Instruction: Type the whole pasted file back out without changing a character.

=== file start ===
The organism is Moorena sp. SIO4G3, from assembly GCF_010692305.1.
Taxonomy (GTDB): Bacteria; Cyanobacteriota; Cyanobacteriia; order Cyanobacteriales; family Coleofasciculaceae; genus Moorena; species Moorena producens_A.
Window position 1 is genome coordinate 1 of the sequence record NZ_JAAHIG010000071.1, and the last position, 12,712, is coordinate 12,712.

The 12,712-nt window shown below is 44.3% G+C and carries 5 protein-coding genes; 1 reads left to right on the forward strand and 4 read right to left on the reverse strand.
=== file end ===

The organism is Moorena sp. SIO4G3, from assembly GCF_010692305.1.
Taxonomy (GTDB): Bacteria; Cyanobacteriota; Cyanobacteriia; order Cyanobacteriales; family Coleofasciculaceae; genus Moorena; species Moorena producens_A.
Window position 1 is genome coordinate 1 of the sequence record NZ_JAAHIG010000071.1, and the last position, 12,712, is coordinate 12,712.

The 12,712-nt window shown below is 44.3% G+C and carries 5 protein-coding genes; 1 reads left to right on the forward strand and 4 read right to left on the reverse strand.